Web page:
Water worry

A landlord says his 10 tenants at a Parow commune were left high and dry for three days after a City water-clamping device malfunctioned and shut off the water.

Monray May, who lives in Mitchell’s Plain, said he had to trek to his home in Lentegeur to haul 300 litres of water to the Robertson Street house in Parow so his tenants could bath and cook.

Mr May said the commune for students and young professionals housed 10 people in five rooms, so its water usage had exceeded the City’s water-rationing “blanket quota” of 20kl a month by between 5 and 9kl.

He said the City should have checked how many people stayed at the house before restricting the water supply.

The City installed the “water-management” device on his supply on Tuesday October 31. But the device’s default setting is 350 litres per household per day: a quota that assumes a family of four is living in the house, each using the 87 litre-a-day water allocation permitted under current water restrictions.

But with 10 people staying at Mr May’s property, the 350-litre limit was soon exceeded.

Mr May said the device should have reset after cutting the water supply on Wednesday November 1, but it had failed to do so.

“The meter was not working correctly and was only reset on Saturday November 4 due to the City’s 48-hour turn-around time when handing cases like these,” he said.

Mr May applied on Thursday November 2 to have the quota increased, but he said the City had only pushed it up by 30 litres, so by Sunday November 5 “the taps had run dry again”.

“I had to drive three times to my home in Lentegeur to get water for the basic ablution facilities to work and for drinking water. I waited an entire week for my quota to be increased.”

One of his tenants had decided to move out after the incident.”He is leaving at the end of the month, as he blames me for the water being cut at the property. I accept the responsibility, but I feel it’s unacceptable for the City to have dragged its heels on this issue,” he said.

“I know they opted to install these devices to curb water consumption due to the drought, but they need to look at the merits of each case.”

He said he knew of poor people in Mitchell’s Plain who had had the devices fitted at least two years ago and they had had “endless problems” with them.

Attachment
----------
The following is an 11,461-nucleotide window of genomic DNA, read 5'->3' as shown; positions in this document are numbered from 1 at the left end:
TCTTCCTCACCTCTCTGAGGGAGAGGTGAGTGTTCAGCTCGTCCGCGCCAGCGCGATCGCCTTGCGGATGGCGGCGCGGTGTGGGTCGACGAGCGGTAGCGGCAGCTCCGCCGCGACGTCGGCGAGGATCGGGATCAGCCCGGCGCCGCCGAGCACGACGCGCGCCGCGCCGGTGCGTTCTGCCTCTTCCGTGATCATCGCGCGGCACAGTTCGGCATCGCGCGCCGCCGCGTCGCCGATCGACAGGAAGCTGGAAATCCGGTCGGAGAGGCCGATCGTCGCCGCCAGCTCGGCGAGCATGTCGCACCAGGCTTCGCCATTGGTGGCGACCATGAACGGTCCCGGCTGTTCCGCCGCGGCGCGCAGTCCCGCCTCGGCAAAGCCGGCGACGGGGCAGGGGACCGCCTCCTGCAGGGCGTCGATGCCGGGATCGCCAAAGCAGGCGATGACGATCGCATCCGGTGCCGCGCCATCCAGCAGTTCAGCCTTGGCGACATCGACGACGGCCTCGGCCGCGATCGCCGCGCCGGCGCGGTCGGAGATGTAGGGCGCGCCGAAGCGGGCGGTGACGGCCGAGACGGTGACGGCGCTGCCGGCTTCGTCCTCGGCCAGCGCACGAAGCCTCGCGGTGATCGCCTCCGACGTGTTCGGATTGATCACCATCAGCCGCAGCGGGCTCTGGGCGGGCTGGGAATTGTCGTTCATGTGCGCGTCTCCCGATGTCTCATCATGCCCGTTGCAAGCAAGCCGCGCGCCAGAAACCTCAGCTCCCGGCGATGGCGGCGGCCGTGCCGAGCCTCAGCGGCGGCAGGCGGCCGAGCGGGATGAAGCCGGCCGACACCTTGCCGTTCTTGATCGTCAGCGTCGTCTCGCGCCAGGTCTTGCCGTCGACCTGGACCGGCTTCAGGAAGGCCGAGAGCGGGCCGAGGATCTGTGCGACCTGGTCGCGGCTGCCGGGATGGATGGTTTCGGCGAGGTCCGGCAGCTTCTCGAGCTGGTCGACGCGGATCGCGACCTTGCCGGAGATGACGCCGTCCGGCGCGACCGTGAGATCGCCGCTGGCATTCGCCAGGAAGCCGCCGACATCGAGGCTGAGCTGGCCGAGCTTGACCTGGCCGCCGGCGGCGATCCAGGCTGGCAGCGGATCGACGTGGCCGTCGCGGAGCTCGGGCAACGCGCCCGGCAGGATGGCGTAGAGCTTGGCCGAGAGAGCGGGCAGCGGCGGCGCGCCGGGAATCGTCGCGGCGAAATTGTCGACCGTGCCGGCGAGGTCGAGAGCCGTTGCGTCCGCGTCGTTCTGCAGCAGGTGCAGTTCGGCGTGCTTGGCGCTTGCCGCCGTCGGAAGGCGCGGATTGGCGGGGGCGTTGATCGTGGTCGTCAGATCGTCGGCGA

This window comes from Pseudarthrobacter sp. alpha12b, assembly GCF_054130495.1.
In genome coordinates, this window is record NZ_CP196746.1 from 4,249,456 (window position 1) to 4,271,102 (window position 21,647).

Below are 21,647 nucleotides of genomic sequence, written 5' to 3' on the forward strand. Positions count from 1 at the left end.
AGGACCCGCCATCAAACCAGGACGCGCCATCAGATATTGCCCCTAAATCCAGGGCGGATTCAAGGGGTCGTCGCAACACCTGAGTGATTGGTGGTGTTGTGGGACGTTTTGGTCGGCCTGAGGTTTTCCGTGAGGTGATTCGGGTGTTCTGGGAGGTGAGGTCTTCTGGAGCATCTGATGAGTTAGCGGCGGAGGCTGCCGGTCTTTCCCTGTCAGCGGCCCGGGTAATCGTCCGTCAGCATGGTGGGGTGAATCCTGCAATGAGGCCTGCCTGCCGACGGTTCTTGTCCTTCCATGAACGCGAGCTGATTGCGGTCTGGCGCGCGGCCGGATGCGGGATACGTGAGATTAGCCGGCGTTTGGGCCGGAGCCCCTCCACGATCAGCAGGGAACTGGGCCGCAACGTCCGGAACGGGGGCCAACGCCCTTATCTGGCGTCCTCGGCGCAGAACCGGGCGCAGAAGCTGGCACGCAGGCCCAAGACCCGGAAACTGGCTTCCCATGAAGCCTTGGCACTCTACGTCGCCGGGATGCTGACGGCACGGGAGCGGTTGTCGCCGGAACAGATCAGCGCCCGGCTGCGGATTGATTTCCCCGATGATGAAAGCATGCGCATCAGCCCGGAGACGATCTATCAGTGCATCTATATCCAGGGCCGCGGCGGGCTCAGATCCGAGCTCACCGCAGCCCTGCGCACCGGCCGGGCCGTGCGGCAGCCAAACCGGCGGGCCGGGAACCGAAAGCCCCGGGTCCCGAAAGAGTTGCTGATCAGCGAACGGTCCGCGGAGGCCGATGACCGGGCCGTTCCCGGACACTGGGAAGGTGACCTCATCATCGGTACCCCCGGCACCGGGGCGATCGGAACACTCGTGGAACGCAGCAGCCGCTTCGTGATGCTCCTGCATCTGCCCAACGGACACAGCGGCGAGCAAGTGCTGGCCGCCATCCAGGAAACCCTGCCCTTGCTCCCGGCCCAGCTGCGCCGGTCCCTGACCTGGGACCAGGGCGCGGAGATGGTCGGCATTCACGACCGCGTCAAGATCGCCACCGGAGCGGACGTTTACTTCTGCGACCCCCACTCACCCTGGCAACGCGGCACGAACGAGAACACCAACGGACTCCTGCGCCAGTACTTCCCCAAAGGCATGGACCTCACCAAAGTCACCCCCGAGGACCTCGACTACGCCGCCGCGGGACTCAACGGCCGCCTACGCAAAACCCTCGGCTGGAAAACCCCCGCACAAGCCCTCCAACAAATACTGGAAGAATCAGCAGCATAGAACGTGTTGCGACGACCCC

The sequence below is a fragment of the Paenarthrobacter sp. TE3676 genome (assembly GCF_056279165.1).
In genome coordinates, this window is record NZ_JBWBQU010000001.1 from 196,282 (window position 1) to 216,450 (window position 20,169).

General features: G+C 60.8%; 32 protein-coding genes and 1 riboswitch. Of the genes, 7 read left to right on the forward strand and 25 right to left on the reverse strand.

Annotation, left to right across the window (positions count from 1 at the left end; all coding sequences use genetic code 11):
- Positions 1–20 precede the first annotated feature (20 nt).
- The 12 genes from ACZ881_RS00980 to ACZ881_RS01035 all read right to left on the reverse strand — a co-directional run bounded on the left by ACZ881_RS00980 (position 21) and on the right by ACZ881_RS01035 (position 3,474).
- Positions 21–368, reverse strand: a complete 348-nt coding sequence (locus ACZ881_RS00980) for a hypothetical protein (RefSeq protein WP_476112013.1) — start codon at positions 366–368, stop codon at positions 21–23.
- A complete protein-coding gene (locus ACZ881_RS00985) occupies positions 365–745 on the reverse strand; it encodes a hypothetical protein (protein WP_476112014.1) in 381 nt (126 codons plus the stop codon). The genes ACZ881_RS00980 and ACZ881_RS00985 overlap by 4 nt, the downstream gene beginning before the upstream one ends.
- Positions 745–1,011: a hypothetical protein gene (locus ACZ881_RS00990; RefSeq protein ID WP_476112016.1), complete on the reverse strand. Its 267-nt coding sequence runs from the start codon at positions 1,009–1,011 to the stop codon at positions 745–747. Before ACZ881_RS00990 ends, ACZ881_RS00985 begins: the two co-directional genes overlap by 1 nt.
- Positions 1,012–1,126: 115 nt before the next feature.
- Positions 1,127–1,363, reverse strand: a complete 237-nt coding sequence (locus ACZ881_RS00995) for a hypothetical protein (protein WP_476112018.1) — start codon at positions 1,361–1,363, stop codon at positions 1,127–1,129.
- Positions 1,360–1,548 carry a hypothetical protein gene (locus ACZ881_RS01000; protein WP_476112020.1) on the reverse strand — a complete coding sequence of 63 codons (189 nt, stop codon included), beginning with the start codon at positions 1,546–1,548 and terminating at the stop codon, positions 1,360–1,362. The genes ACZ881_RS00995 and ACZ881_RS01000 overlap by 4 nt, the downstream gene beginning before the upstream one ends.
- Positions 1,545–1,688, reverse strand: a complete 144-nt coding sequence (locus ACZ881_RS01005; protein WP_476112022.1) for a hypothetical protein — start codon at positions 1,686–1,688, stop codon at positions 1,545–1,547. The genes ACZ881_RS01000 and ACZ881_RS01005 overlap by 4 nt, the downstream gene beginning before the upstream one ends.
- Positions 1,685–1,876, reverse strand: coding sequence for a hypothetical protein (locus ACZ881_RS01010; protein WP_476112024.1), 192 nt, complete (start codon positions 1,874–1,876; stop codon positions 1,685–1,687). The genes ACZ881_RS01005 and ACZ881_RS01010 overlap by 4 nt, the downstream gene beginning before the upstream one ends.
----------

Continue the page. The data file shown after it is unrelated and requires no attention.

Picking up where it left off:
Mr May said he had installed an “instant heating shower” and stopped using his 200 litre geyser at the Parow property.

Simthe Mbile, a sport management student at Tygerberg Northlink College, has been renting at the commune for 11 months. “I could not take a shower, cook or use the toilet. I used the rain water we collected to cook my food,” he said.

Mr May said the water management device had now been set at 850 litres a day for the ten people in the house

Ward 2 councillor Lenore van der Walt said households of more than four people could apply to have the quota raised.

“The City has allocated 87 litres of water per person each day. Due to Mr May’s special circumstances, I paid a lot of attention to his problem due to his tenants not having any water,” she said.

Ms Van der Walt said she had fielded many queries from residents who had had their water cut due to over-consumption.

“Each case is different but if there are more than four people in a household, I request them to apply for an increase in their water quota. The form is available from the City’s website.”

She said the City had installed more than 2 000 devices so far.

Mr May said the City needed a more “streamlined” approach to dealing with complaints like his.

“City officials came out six times to my property to sort out and reset the water management devices, which I think must have cost them a helluva lot of money.”

Xanthea Limberg, mayoral committee member for informal settlements, water and waste services; and energy, confirmed the City had received a sworn statement from Mr May about the 10 people staying at his Parow property.

“Residents are exhausting their allocation and an increase in allocation will be done based on the affidavit supplied,” she said.

Residents classified as “excessive use” customers, she said, would get a warning letter notifying them that a water management device, restricting water to 350 litres a day, would be installed at their property.

“The letter also advises customers to apply for additional allocation if need be in cases, where there are more than the average number of people on the property. These submissions will be considered with due cognisance of the current water restrictions,” she said.